On the contrary, a Digital Circuit is also a type of an electronic circuit that is predominantly built using Digital electronic components to process digital signals. At low level, the digital circuits consist of a combination of transistors, logic gates (AND, NAND, NOT etc.) and at high level, microcontrollers and processors.

All Digital circuits work on the binary digital signalling i.e. using only two voltage levels to represent the status signal i.e. ON or OFF. For performing various digital signal processing, all digital circuits incorporate fast switching devices like diodes and transistors and some of the important functions of digital circuits are multiplexing, demultiplexing, memory, combinational logic, sequential logic, etc.

The following is an example of a simple digital circuit built using CD4017 Counter IC.

Analog Circuits and Digital Circuits Example for Digital Circuit

This might not be clear but if you take a look at the internal structure of the CD4017 IC, you will see that it is essentially constructed using AND Gates, NOR Gates, Inverters, Flip-flops and buffers.

Analog Circuits and Digital Circuits 4017 IC Internal

All the modern computers work in digital realm even though they are built using analog electronic components. Since most of the physical world is analog, the analog signals must be converted to digital signals before the computers can perform any operations.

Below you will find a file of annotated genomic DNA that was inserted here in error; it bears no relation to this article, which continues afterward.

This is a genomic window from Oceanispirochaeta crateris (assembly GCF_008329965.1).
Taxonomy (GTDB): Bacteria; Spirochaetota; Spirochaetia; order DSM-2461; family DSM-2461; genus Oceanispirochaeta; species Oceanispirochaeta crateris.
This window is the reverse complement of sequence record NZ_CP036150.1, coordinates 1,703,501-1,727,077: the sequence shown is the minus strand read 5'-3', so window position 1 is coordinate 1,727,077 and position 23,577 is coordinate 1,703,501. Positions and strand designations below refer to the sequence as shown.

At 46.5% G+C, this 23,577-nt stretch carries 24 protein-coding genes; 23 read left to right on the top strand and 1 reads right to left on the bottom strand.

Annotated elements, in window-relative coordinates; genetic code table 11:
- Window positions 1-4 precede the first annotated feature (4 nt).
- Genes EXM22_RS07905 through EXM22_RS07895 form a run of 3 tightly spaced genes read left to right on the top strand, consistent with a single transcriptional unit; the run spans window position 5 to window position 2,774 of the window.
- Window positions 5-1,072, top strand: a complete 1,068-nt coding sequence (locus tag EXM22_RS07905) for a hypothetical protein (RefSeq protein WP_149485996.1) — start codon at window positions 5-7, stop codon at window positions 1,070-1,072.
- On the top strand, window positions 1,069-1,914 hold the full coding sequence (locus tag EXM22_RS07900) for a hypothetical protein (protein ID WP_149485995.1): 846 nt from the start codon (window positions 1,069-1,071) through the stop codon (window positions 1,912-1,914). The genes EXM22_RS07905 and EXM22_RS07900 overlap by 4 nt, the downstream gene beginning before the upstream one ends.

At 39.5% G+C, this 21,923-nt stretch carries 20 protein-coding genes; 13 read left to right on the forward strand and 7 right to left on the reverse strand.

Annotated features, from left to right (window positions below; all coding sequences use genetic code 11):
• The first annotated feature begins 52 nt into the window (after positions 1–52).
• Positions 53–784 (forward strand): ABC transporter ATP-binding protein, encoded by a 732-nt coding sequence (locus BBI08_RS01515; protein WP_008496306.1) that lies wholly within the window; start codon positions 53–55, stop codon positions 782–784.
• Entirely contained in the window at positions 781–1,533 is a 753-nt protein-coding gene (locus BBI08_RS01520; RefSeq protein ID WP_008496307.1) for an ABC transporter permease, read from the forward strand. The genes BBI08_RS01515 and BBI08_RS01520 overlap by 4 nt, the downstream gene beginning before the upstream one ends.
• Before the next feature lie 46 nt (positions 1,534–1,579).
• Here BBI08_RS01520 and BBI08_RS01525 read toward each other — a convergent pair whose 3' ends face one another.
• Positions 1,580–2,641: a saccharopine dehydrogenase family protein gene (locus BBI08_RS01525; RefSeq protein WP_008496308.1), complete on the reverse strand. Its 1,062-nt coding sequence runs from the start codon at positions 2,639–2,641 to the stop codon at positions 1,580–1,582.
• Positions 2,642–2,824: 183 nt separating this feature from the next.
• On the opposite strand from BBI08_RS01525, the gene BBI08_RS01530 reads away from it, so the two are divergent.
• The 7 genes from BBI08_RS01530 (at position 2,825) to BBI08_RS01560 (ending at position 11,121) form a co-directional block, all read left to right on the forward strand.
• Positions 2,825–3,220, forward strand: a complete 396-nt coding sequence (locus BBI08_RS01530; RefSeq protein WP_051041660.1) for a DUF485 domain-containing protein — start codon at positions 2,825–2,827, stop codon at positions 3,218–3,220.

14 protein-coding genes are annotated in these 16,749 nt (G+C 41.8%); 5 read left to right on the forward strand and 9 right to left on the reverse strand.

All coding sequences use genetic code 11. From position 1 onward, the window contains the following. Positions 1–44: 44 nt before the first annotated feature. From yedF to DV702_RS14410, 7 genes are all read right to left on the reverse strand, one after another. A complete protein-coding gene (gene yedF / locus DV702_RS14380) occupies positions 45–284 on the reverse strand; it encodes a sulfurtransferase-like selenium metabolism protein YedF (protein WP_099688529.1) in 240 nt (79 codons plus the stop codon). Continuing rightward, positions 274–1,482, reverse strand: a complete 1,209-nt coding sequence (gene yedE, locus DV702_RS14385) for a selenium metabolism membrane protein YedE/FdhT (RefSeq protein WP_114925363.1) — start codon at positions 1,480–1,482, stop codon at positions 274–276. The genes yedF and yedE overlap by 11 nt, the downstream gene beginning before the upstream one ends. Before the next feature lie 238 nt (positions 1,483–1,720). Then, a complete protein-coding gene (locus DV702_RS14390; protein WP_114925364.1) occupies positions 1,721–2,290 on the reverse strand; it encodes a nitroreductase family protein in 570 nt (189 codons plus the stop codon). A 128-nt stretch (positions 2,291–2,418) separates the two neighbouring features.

Differences between Analog Circuits and Digital Circuits

At this point, the differences between Analog Circuits and Digital Circuits might be clear but as an aid for easy understanding, we have tabulated the differences.

Analog Circuits Digital Circuits
Analog circuits operate on continuously variable signals also known as Analog Signals. Digital Circuits operate on discretely variable signals or Digital signals i.e. the signal exists only in two levels: 0 and 1 (binary digital signalling).
Depending the efficiency and precision, it is quite difficult to design Analog Circuits. Digital Circuits are relatively easy to design with many automated tools available for various stages of design and analysis.
When interacting with the physical world, analog circuits can directly accept the signals from outside as the data is already analog. If a digital circuit has to acquire data from physical world, the analog signals must be converted to digital signals first.
As there is no need for data conversion, there is ideally no loss of information. During the process of converting analog signals to digital signals, there might a significant amount of data loss, which can result in loss of information.
If precision and accuracy are not a criterion, then analog circuits can be simple and inexpensive. Even with simple design techniques and at low cost, the digital circuits can provide good accuracy and precision.
Due to the lack of skilled engineers and the complexity of the designs, analog circuits can turnout to be quite expensive. Advanced Integrated Circuits technologies and many other factors help the digital circuits to be reliable, lower in cost and smaller in size.